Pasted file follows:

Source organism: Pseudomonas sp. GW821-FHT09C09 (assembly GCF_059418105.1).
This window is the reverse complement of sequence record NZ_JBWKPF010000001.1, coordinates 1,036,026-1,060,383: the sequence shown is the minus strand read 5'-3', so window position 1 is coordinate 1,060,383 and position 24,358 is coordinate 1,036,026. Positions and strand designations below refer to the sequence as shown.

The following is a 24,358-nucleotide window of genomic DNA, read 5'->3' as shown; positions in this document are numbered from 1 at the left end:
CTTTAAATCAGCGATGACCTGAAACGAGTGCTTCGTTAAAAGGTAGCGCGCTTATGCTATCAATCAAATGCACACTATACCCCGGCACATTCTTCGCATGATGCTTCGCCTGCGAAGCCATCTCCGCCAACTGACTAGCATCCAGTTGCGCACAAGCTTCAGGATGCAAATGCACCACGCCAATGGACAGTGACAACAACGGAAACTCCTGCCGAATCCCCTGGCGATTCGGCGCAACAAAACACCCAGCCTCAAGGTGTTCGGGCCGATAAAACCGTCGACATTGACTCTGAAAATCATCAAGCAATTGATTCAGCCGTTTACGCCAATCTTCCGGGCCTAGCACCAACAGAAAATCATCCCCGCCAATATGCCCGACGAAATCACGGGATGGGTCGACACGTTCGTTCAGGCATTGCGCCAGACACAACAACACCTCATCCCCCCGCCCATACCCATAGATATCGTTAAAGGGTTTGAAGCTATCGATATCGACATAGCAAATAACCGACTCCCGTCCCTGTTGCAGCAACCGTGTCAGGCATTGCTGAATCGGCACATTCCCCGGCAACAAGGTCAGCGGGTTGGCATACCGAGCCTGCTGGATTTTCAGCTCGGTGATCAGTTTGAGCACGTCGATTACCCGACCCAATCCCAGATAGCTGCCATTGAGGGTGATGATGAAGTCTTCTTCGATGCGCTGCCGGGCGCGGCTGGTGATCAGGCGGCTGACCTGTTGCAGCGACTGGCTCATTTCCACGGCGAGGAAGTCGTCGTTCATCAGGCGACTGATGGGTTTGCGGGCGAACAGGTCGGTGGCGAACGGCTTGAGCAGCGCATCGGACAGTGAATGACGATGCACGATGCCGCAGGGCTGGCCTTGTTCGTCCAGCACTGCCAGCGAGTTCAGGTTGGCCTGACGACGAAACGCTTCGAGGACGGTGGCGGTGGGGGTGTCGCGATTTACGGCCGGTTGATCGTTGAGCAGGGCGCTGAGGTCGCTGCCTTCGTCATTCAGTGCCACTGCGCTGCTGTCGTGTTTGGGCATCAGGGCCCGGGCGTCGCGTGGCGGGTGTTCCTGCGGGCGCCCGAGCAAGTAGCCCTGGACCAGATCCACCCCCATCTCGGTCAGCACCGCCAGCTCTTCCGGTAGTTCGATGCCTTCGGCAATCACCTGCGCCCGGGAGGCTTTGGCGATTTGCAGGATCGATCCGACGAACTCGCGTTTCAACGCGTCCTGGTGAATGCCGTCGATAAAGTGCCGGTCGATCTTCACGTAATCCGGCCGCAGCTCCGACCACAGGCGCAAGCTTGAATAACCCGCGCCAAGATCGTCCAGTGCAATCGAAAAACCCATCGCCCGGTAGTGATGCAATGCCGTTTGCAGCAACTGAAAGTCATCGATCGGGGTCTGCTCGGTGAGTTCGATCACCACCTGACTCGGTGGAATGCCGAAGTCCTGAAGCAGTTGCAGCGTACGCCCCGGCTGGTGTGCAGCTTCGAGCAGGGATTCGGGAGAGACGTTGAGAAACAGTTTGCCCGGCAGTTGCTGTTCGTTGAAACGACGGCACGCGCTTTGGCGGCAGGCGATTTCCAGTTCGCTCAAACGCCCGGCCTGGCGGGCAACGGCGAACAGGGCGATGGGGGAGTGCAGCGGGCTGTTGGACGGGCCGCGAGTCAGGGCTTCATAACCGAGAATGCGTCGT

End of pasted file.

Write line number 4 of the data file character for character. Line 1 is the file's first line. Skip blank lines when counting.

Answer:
CTTTAAATCAGCGATGACCTGAAACGAGTGCTTCGTTAAAAGGTAGCGCGCTTATGCTATCAATCAAATGCACACTATACCCCGGCACATTCTTCGCATGATGCTTCGCCTGCGAAGCCATCTCCGCCAACTGACTAGCATCCAGTTGCGCACAAGCTTCAGGATGCAAATGCACCACGCCAATGGACAGTGACAACAACGGAAACTCCTGCCGAATCCCCTGGCGATTCGGCGCAACAAAACACCCAGCCTCAAGGTGTTCGGGCCGATAAAACCGTCGACATTGACTCTGAAAATCATCAAGCAATTGATTCAGCCGTTTACGCCAATCTTCCGGGCCTAGCACCAACAGAAAATCATCCCCGCCAATATGCCCGACGAAATCACGGGATGGGTCGACACGTTCGTTCAGGCATTGCGCCAGACACAACAACACCTCATCCCCCCGCCCATACCCATAGATATCGTTAAAGGGTTTGAAGCTATCGATATCGACATAGCAAATAACCGACTCCCGTCCCTGTTGCAGCAACCGTGTCAGGCATTGCTGAATCGGCACATTCCCCGGCAACAAGGTCAGCGGGTTGGCATACCGAGCCTGCTGGATTTTCAGCTCGGTGATCAGTTTGAGCACGTCGATTACCCGACCCAATCCCAGATAGCTGCCATTGAGGGTGATGATGAAGTCTTCTTCGATGCGCTGCCGGGCGCGGCTGGTGATCAGGCGGCTGACCTGTTGCAGCGACTGGCTCATTTCCACGGCGAGGAAGTCGTCGTTCATCAGGCGACTGATGGGTTTGCGGGCGAACAGGTCGGTGGCGAACGGCTTGAGCAGCGCATCGGACAGTGAATGACGATGCACGATGCCGCAGGGCTGGCCTTGTTCGTCCAGCACTGCCAGCGAGTTCAGGTTGGCCTGACGACGAAACGCTTCGAGGACGGTGGCGGTGGGGGTGTCGCGATTTACGGCCGGTTGATCGTTGAGCAGGGCGCTGAGGTCGCTGCCTTCGTCATTCAGTGCCACTGCGCTGCTGTCGTGTTTGGGCATCAGGGCCCGGGCGTCGCGTGGCGGGTGTTCCTGCGGGCGCCCGAGCAAGTAGCCCTGGACCAGATCCACCCCCATCTCGGTCAGCACCGCCAGCTCTTCCGGTAGTTCGATGCCTTCGGCAATCACCTGCGCCCGGGAGGCTTTGGCGATTTGCAGGATCGATCCGACGAACTCGCGTTTCAACGCGTCCTGGTGAATGCCGTCGATAAAGTGCCGGTCGATCTTCACGTAATCCGGCCGCAGCTCCGACCACAGGCGCAAGCTTGAATAACCCGCGCCAAGATCGTCCAGTGCAATCGAAAAACCCATCGCCCGGTAGTGATGCAATGCCGTTTGCAGCAACTGAAAGTCATCGATCGGGGTCTGCTCGGTGAGTTCGATCACCACCTGACTCGGTGGAATGCCGAAGTCCTGAAGCAGTTGCAGCGTACGCCCCGGCTGGTGTGCAGCTTCGAGCAGGGATTCGGGAGAGACGTTGAGAAACAGTTTGCCCGGCAGTTGCTGTTCGTTGAAACGACGGCACGCGCTTTGGCGGCAGGCGATTTCCAGTTCGCTCAAACGCCCGGCCTGGCGGGCAACGGCGAACAGGGCGATGGGGGAGTGCAGCGGGCTGTTGGACGGGCCGCGAGTCAGGGCTTCATAACCGAGAATGCGTCGT